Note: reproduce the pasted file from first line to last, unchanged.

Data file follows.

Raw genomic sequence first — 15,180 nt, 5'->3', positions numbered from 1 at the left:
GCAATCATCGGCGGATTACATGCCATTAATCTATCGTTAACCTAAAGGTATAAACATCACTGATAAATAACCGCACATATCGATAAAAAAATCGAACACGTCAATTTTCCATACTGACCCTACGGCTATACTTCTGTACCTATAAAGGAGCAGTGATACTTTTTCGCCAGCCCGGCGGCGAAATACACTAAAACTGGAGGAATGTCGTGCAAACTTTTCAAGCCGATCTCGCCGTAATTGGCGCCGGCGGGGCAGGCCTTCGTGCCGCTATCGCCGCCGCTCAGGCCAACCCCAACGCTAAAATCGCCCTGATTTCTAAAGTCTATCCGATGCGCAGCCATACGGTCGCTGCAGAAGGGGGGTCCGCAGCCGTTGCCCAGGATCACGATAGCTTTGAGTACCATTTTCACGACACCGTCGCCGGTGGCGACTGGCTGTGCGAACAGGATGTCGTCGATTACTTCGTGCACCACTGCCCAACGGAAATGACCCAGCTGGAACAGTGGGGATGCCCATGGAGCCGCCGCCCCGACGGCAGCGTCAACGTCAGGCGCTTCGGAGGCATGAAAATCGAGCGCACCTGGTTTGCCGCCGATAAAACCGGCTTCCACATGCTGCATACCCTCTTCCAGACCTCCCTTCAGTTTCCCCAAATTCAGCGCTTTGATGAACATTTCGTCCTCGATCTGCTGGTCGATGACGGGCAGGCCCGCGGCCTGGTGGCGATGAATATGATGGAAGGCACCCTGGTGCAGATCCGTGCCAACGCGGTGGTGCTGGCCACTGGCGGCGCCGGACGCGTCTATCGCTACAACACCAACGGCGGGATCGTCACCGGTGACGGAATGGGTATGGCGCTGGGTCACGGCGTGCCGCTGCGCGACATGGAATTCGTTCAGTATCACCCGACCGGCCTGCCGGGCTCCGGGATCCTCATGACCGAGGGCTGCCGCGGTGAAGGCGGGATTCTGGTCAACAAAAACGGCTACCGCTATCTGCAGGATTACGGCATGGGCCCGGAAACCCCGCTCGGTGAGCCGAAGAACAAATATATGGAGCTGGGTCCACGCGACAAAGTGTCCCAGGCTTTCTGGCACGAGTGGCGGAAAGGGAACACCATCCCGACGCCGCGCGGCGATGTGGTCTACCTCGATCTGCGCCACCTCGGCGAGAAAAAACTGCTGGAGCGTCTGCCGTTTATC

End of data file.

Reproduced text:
Raw genomic sequence first — 15,180 nt, 5'->3', positions numbered from 1 at the left:
GCAATCATCGGCGGATTACATGCCATTAATCTATCGTTAACCTAAAGGTATAAACATCACTGATAAATAACCGCACATATCGATAAAAAAATCGAACACGTCAATTTTCCATACTGACCCTACGGCTATACTTCTGTACCTATAAAGGAGCAGTGATACTTTTTCGCCAGCCCGGCGGCGAAATACACTAAAACTGGAGGAATGTCGTGCAAACTTTTCAAGCCGATCTCGCCGTAATTGGCGCCGGCGGGGCAGGCCTTCGTGCCGCTATCGCCGCCGCTCAGGCCAACCCCAACGCTAAAATCGCCCTGATTTCTAAAGTCTATCCGATGCGCAGCCATACGGTCGCTGCAGAAGGGGGGTCCGCAGCCGTTGCCCAGGATCACGATAGCTTTGAGTACCATTTTCACGACACCGTCGCCGGTGGCGACTGGCTGTGCGAACAGGATGTCGTCGATTACTTCGTGCACCACTGCCCAACGGAAATGACCCAGCTGGAACAGTGGGGATGCCCATGGAGCCGCCGCCCCGACGGCAGCGTCAACGTCAGGCGCTTCGGAGGCATGAAAATCGAGCGCACCTGGTTTGCCGCCGATAAAACCGGCTTCCACATGCTGCATACCCTCTTCCAGACCTCCCTTCAGTTTCCCCAAATTCAGCGCTTTGATGAACATTTCGTCCTCGATCTGCTGGTCGATGACGGGCAGGCCCGCGGCCTGGTGGCGATGAATATGATGGAAGGCACCCTGGTGCAGATCCGTGCCAACGCGGTGGTGCTGGCCACTGGCGGCGCCGGACGCGTCTATCGCTACAACACCAACGGCGGGATCGTCACCGGTGACGGAATGGGTATGGCGCTGGGTCACGGCGTGCCGCTGCGCGACATGGAATTCGTTCAGTATCACCCGACCGGCCTGCCGGGCTCCGGGATCCTCATGACCGAGGGCTGCCGCGGTGAAGGCGGGATTCTGGTCAACAAAAACGGCTACCGCTATCTGCAGGATTACGGCATGGGCCCGGAAACCCCGCTCGGTGAGCCGAAGAACAAATATATGGAGCTGGGTCCACGCGACAAAGTGTCCCAGGCTTTCTGGCACGAGTGGCGGAAAGGGAACACCATCCCGACGCCGCGCGGCGATGTGGTCTACCTCGATCTGCGCCACCTCGGCGAGAAAAAACTGCTGGAGCGTCTGCCGTTTATC